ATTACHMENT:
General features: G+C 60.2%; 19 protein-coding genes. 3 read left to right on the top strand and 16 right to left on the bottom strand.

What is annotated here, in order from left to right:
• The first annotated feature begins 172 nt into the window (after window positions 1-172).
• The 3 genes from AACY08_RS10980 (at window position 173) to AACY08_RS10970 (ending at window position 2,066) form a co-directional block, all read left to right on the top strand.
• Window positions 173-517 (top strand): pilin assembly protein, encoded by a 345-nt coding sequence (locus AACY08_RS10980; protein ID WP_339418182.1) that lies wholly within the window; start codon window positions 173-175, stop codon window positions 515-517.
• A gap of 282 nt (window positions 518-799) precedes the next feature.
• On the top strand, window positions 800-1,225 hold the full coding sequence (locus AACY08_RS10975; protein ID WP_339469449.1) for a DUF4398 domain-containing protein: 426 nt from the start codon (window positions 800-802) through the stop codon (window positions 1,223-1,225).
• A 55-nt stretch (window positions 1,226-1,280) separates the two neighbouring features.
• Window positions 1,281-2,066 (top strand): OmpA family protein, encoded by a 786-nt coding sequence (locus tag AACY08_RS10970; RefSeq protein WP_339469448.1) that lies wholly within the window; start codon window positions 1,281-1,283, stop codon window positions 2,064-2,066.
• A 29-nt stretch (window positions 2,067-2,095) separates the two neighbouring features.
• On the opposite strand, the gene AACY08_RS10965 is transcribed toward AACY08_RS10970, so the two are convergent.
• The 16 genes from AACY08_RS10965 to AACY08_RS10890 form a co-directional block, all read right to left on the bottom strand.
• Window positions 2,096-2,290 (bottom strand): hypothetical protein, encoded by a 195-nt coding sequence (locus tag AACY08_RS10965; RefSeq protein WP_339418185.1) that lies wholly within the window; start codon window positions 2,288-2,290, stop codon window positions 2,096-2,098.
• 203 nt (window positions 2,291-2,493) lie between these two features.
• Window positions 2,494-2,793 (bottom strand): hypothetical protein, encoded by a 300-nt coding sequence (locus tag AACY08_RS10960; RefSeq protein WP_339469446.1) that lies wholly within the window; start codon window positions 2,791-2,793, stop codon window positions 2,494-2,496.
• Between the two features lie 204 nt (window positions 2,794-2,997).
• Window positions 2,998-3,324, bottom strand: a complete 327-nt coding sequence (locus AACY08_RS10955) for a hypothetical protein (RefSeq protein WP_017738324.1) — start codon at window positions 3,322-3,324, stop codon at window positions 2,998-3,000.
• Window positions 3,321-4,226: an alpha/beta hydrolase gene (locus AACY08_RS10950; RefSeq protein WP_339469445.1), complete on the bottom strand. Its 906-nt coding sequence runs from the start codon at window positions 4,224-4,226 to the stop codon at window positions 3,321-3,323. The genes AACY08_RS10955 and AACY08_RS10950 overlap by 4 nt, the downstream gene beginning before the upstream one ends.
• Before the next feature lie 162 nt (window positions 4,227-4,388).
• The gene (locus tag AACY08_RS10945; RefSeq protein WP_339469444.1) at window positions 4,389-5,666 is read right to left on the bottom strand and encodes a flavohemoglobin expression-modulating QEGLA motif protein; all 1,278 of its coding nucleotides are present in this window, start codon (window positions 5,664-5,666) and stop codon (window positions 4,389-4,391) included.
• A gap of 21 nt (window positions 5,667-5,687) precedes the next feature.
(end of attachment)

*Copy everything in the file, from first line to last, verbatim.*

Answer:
General features: G+C 60.2%; 19 protein-coding genes. 3 read left to right on the top strand and 16 right to left on the bottom strand.

What is annotated here, in order from left to right:
• The first annotated feature begins 172 nt into the window (after window positions 1-172).
• The 3 genes from AACY08_RS10980 (at window position 173) to AACY08_RS10970 (ending at window position 2,066) form a co-directional block, all read left to right on the top strand.
• Window positions 173-517 (top strand): pilin assembly protein, encoded by a 345-nt coding sequence (locus AACY08_RS10980; protein ID WP_339418182.1) that lies wholly within the window; start codon window positions 173-175, stop codon window positions 515-517.
• A gap of 282 nt (window positions 518-799) precedes the next feature.
• On the top strand, window positions 800-1,225 hold the full coding sequence (locus AACY08_RS10975; protein ID WP_339469449.1) for a DUF4398 domain-containing protein: 426 nt from the start codon (window positions 800-802) through the stop codon (window positions 1,223-1,225).
• A 55-nt stretch (window positions 1,226-1,280) separates the two neighbouring features.
• Window positions 1,281-2,066 (top strand): OmpA family protein, encoded by a 786-nt coding sequence (locus tag AACY08_RS10970; RefSeq protein WP_339469448.1) that lies wholly within the window; start codon window positions 1,281-1,283, stop codon window positions 2,064-2,066.
• A 29-nt stretch (window positions 2,067-2,095) separates the two neighbouring features.
• On the opposite strand, the gene AACY08_RS10965 is transcribed toward AACY08_RS10970, so the two are convergent.
• The 16 genes from AACY08_RS10965 to AACY08_RS10890 form a co-directional block, all read right to left on the bottom strand.
• Window positions 2,096-2,290 (bottom strand): hypothetical protein, encoded by a 195-nt coding sequence (locus tag AACY08_RS10965; RefSeq protein WP_339418185.1) that lies wholly within the window; start codon window positions 2,288-2,290, stop codon window positions 2,096-2,098.
• 203 nt (window positions 2,291-2,493) lie between these two features.
• Window positions 2,494-2,793 (bottom strand): hypothetical protein, encoded by a 300-nt coding sequence (locus tag AACY08_RS10960; RefSeq protein WP_339469446.1) that lies wholly within the window; start codon window positions 2,791-2,793, stop codon window positions 2,494-2,496.
• Between the two features lie 204 nt (window positions 2,794-2,997).
• Window positions 2,998-3,324, bottom strand: a complete 327-nt coding sequence (locus AACY08_RS10955) for a hypothetical protein (RefSeq protein WP_017738324.1) — start codon at window positions 3,322-3,324, stop codon at window positions 2,998-3,000.
• Window positions 3,321-4,226: an alpha/beta hydrolase gene (locus AACY08_RS10950; RefSeq protein WP_339469445.1), complete on the bottom strand. Its 906-nt coding sequence runs from the start codon at window positions 4,224-4,226 to the stop codon at window positions 3,321-3,323. The genes AACY08_RS10955 and AACY08_RS10950 overlap by 4 nt, the downstream gene beginning before the upstream one ends.
• Before the next feature lie 162 nt (window positions 4,227-4,388).
• The gene (locus tag AACY08_RS10945; RefSeq protein WP_339469444.1) at window positions 4,389-5,666 is read right to left on the bottom strand and encodes a flavohemoglobin expression-modulating QEGLA motif protein; all 1,278 of its coding nucleotides are present in this window, start codon (window positions 5,664-5,666) and stop codon (window positions 4,389-4,391) included.
• A gap of 21 nt (window positions 5,667-5,687) precedes the next feature.